Depending on the weight on bit, approximately the first 100 rods are always in compression and subject to buckling, whereas rods above are dampened with pullback tension. The maximum bending and twisting load stresses possible are limited by the annular gap between the rods and the hole or casing. Casing to significant depths with rods introduces a larger annulus, allowing a tighter corkscrew deformation with significantly greater stresses. Further, some operators have used V-Wall rods as casings, providing significant lengths with even larger annulus, and then reported an increased frequency of twisting incidents. Similarly, the new PHD W-Wall, NXQ and HXQ W-Wall rods (launching soon) feature a mid-placed section of standard wall thickness which provides support to nested rod strings (when used as casings) while still providing an equivalent weight reduction.

Second, once buckled into an elastic corkscrew, the rod string acts like a long coil spring wherein any sudden changes in drilling loads or hole drag are dynamically magnified and reflected in waves, up and down the rod string. These load and drag changes can occur anywhere in the rod string, typically caused by sudden changes in ground conditions or in hole deviation. For example, directional drilling applications induce reaction loads against the hole, which provides points of high contact pressure where “stick-slip” conditions can occur that then initiates a dynamic load response.

Third, as with any elongated vibrating or rotating system, rod strings are subject to natural resonant frequencies or harmonic resonance where under critical rotation speeds, small input loads (excitation) produce very large output loads and deformations (resonance). The chart in Figure 3 demonstrates how the critical speeds for any rod string can be avoided with small speed adjustments at lower depths, but this becomes more difficult with increasing depth. For example, the field experiment data acquisition results, charted in Figure 4, show how torsional vibration was dramatically reduced with only a small adjustment in speed.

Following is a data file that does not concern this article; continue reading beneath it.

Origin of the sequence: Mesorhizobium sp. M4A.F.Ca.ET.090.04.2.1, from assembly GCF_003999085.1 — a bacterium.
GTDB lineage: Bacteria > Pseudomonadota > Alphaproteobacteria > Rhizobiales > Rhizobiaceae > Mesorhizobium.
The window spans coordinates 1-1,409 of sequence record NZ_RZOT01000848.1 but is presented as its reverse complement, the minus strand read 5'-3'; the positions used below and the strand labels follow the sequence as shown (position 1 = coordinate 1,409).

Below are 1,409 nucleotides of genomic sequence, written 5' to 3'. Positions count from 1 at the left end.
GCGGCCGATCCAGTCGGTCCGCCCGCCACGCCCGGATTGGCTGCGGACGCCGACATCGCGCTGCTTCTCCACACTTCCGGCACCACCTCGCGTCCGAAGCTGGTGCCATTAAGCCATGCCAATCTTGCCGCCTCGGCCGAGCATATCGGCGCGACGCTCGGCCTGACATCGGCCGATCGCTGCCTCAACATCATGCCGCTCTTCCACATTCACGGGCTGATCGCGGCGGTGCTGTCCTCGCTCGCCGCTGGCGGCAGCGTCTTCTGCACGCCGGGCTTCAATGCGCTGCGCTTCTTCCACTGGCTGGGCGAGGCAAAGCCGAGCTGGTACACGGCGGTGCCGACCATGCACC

Figure 3 - Avoiding Critical Speeds

Figure 4 - Avoiding Dynamic Load Response

In conclusion, all rod strings are inherently limited in bending capability and are sensitive to hole deviations. Deviations should be minimized and well planned to avoid dynamic load response and potential overload. Vibration should be minimized by adjusting rotation speed to avoid the load amplification of natural frequencies. For demanding applications, always select a drill rod with the most capable midbody material, and a threaded connection with both wear resistant case-hardening, and high-strength thru-hardening to better withstand both drilling loads and dynamic load response.


Download a PDF of the Coring Rods and Casing Catalog


  • Gentlemen,there is question related rods fatique in directional drilling holes (using DHM or Wedging). What whould be reccommended maximum dog leg (degrees per 30 meters) for wire line drill rods (NQ and HQ).

    • Great question! As a guideline, we recommend limiting deviations based on 3.0m rod lengths, for NQ™ to 0.8 degrees and for HQ to 0.6 degrees. If you need additional capability, you probably want to look at our RQ™ and XQ™ rods, for which we recommend up to 1.0 degree for NRQ V-Wall™ and NXQ W-Wall™, and up to 0.8 degrees for HRQ V-Wall™ and HXQ W-Wall™.

    • Thanks for asking! Based on 3.0m rod lengths, for BQ™ rods we recommend up to 1.2 degrees deviation. For additional capability with our RQ™ and XQ™ rods, we recommend up to 1.5 degrees for BRQ and BXQ.